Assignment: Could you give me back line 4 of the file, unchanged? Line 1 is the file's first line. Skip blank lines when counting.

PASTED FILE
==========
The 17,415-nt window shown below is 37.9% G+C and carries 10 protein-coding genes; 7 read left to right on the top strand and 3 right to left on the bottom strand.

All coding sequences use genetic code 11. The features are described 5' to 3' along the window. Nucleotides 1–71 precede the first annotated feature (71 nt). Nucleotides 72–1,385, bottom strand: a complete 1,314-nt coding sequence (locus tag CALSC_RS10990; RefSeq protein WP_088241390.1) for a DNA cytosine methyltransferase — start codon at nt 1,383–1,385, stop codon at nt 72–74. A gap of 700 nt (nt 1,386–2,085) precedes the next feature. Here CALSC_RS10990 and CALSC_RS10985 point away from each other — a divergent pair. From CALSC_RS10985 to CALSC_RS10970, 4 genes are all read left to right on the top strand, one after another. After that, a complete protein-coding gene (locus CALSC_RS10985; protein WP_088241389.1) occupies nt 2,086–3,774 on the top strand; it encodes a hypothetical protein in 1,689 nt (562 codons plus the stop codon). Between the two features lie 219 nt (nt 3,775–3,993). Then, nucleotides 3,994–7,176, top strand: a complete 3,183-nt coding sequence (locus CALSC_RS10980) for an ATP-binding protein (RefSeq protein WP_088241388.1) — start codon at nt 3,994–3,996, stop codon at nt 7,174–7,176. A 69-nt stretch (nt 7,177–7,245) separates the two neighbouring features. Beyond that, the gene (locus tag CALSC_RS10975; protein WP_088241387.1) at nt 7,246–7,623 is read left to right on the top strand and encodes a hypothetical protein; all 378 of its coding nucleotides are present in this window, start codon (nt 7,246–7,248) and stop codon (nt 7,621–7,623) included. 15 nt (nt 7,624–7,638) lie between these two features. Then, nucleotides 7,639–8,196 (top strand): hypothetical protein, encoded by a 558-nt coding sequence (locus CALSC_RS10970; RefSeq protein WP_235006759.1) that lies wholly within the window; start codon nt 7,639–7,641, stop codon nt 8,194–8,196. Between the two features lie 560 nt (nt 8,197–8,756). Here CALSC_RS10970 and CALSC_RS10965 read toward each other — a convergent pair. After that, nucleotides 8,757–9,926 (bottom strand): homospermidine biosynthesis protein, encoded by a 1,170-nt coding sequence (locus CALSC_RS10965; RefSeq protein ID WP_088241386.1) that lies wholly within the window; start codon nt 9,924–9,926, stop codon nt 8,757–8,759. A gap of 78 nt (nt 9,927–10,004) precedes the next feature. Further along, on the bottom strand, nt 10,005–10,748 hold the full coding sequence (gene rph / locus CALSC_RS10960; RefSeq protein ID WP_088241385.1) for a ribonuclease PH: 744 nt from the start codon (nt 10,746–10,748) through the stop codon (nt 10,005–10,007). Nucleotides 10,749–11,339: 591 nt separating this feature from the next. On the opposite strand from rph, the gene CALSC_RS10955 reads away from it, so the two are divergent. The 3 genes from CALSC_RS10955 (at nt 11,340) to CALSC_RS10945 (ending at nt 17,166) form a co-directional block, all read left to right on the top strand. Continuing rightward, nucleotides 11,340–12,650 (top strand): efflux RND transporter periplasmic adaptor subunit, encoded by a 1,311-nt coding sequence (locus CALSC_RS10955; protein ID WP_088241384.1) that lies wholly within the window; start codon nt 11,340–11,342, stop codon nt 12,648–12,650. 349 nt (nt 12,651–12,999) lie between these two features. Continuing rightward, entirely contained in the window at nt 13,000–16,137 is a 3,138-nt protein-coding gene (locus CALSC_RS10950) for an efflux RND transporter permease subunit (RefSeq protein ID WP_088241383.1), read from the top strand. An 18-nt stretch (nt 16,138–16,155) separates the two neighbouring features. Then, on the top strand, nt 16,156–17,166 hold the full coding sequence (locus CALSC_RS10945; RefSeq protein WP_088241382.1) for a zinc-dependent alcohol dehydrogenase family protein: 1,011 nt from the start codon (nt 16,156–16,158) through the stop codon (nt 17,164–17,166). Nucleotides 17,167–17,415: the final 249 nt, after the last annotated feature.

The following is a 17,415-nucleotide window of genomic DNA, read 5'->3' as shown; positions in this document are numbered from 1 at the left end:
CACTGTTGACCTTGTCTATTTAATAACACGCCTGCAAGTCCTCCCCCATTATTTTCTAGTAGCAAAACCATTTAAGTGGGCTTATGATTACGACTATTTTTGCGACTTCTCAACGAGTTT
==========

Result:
CACTGTTGACCTTGTCTATTTAATAACACGCCTGCAAGTCCTCCCCCATTATTTTCTAGTAGCAAAACCATTTAAGTGGGCTTATGATTACGACTATTTTTGCGACTTCTCAACGAGTTT